Daily Dispatches - Deutsche Bank, Mitsui employees arrested in Japan over bribery scandal
Two staff members - one from Deutsche Bank's brokerage unit and a former employee at Mitsui & Co - have been arrested in Japan in connection with 'excessive entertainment' spending that has drawn penalties from the country's regulators.
Bloomberg reports that Shigeru Echigo, a director of Deutsche Securities Inc.’s pension solution sales department, is suspected of entertaining a client at a Mitsui & Co division in exchange for purchases of investment products.
The Securities and Exchange Surveillance Commission said the Japanese unit of Germany’s biggest bank had violated the country's rules by providing special benefits to three pensions, spending $62,000 entertaining the clients on about 100 occasions from 2010 to 2012.
Only days after the country's largest Bitcoin trader BTC spoke about how important the nation had become to the virtual currency, China's central bank barred financial institutions from handling Bitcoin transactions, Bloomberg reports.
This comes after Bitcoin's value increased 89-fold and attracted investor attention. The central bank's decision saw the currency plunge 20% after the People’s Bank of China said it isn’t a currency with “real meaning” and doesn’t have the same legal status.
The Financial Times reports that Beijing has not outlawed the currency altogether, saying individuals were free to buy and sell it at their own risk, but it highlighted what it said were dangers associated with it, including money laundering and criminality.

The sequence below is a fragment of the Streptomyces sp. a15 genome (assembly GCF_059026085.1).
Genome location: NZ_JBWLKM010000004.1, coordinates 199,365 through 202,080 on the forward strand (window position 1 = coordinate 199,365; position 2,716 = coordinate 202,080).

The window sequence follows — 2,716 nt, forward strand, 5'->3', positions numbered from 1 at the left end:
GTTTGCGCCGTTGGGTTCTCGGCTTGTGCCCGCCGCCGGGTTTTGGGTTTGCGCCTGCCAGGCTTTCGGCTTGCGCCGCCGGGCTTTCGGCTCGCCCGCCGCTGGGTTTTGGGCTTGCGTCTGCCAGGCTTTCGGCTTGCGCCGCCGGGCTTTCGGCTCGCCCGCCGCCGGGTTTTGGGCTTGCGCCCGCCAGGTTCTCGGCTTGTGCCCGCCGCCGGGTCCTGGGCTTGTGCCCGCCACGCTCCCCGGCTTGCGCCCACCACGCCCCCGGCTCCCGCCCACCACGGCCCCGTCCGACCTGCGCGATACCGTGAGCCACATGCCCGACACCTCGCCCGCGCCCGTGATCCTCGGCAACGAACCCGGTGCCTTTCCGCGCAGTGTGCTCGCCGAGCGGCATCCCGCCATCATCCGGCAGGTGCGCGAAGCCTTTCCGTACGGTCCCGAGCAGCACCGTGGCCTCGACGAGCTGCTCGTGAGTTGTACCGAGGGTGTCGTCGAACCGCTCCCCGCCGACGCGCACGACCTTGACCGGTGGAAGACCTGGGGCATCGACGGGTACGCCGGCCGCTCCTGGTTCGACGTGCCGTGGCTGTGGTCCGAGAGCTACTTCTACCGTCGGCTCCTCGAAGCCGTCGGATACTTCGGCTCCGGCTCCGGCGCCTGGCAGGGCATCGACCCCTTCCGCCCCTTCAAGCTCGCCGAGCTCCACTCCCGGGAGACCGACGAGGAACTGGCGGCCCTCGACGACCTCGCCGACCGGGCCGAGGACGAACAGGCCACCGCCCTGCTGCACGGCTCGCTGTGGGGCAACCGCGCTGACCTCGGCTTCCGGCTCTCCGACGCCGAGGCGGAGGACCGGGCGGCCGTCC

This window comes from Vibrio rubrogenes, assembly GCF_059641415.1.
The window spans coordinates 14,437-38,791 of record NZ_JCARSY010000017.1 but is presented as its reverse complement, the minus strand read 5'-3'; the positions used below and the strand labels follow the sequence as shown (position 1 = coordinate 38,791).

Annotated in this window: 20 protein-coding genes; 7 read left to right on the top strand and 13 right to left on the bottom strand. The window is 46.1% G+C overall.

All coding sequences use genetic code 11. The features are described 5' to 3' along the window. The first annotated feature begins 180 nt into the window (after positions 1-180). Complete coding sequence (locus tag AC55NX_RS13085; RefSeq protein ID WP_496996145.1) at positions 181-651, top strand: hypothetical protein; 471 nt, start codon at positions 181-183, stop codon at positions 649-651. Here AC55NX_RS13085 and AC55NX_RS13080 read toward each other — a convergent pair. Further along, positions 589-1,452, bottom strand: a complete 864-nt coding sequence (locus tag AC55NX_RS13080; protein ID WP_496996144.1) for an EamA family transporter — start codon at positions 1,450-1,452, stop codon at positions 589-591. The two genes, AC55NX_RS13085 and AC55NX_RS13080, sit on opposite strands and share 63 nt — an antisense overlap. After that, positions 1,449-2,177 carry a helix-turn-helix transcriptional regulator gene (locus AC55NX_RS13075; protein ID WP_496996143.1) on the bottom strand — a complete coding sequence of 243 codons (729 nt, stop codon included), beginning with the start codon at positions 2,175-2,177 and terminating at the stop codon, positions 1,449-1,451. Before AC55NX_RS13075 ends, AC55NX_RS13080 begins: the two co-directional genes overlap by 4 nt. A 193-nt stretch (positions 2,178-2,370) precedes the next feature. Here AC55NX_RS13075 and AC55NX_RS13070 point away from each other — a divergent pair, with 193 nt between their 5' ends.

Reuters reports that a hacker - now in custody - has stolen the bank statements of around 650 of Standard Chartered Plc's private banking clients.
Singapore police said the data was found on a laptop belonging to James Raj Arokiasamy, who was already in custody after being charged last month for allegedly hacking into a local government website using the moniker "The Messiah".
Good news for expats living and working in Singapore and bad news for those in Hong Kong. According to the latest ECA International survey, Singapore is now the ninth most expensive Asian city for expatriates - the first time since 2010 it has fallen behind Hong Kong in eighth position.
The Business Times reports that the slight change is largely due to the recent weakening of the Singapore dollar against the US dollar, to which the Hong Kong currency is pegged.
New research from East & Partners shows 30% growth in the Asian private banking market since May 2013. The firm has forecast that it will grow 70% overall by November 2014, says Asian Banking & Finance.